That’s Parker Points of course, nothing to do with their raison d’etre.
Indeed, these are wines that definitely matter. The fact is, for differing reasons neither Heitz Cellars nor Cain Vineyard submit their wines to the Wine Advocate for review. Both prefer to sell their wines to their loyal fans on the merits of their wine alone. It is an admirable decision that is underscored by the oft forgotten premise that wine, when all is said and done, is for drinking, and not for tasting.
Last night the Justerini & Brooks team and a small group of customers took it upon themselves to open and taste variety of wines from these two great estates, culminating in some very fine and mature vintages of Heitz Martha’s Vineyard and Cain Five. In many respects the wines in the glass could not have been more different, Martha’s is pure Cabernet Sauvignon for starters, Cain Five a classic Bordeaux blend, yet they share a very important belief with regards Napa Wine making; that great wine is made in the vineyard and a great bottle should speak clearly of the place from whence it comes. Both shy away from any sort of artificial manipulation, adding nothing nor taking anything away (rarer than you would imagine in certain Napa circles). They age slowly and gently, as indeed do the wines.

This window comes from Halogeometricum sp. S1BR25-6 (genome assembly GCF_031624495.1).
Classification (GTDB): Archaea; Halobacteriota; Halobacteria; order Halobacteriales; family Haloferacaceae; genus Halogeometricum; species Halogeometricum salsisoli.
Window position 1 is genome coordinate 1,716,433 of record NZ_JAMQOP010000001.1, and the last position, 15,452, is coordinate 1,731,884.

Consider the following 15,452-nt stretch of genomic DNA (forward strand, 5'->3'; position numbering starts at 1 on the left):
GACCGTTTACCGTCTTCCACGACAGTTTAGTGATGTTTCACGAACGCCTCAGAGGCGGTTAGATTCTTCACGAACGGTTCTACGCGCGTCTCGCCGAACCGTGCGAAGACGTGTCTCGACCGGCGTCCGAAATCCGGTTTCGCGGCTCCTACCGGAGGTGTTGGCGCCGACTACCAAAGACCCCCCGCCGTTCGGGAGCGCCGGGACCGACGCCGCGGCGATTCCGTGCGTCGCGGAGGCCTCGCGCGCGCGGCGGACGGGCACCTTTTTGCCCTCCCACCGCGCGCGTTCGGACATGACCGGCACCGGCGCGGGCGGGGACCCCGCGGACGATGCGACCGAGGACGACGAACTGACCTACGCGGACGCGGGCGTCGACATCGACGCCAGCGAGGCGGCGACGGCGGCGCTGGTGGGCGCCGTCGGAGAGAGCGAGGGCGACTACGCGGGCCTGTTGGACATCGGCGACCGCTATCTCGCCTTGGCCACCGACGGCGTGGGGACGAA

Martha’s Vineyard 2005 is undoubtedly a special wine. Tasters were stuck by how youthful it seemed, with bright clear fruit, lovely, bright acidity and a taut yet fine tannic structure keeping everything in place. Martha’s classic notes of eucalyptus were present, alongside complex almost crunchy pure cassis and blackberry notes. This is classical Napa Valley Cabernet, the product of very traditional winemaking and highly advanced vineyard management. At ten, it looks beautiful, at twenty it should be magnificent. Napa’s very first designated single vineyard bottling quite evidently still has the magic.
Cain Five 2004 provided a thrilling contrast. From the very singular Cain Vineyard perched high up on Spring mountain, Chris Howell has produced a wine that at a decade old is utterly compelling. Gloriously resolved tannins support a palate that continues to wield a core of beautifully pure fruit alongside periphery notes of flowers, briar, earth and leather. Entirely unforced, yet beautifully fluid and magnificently persistent, it is a wine definitely not for those looking for the Big Napa Flavour Experience. If it’s subtlety and complexity you’re after, not to mention the most wonderful texture, herein lies a commanding wine that really could only ever be from Cain.
Julian Campbell – US wine buyer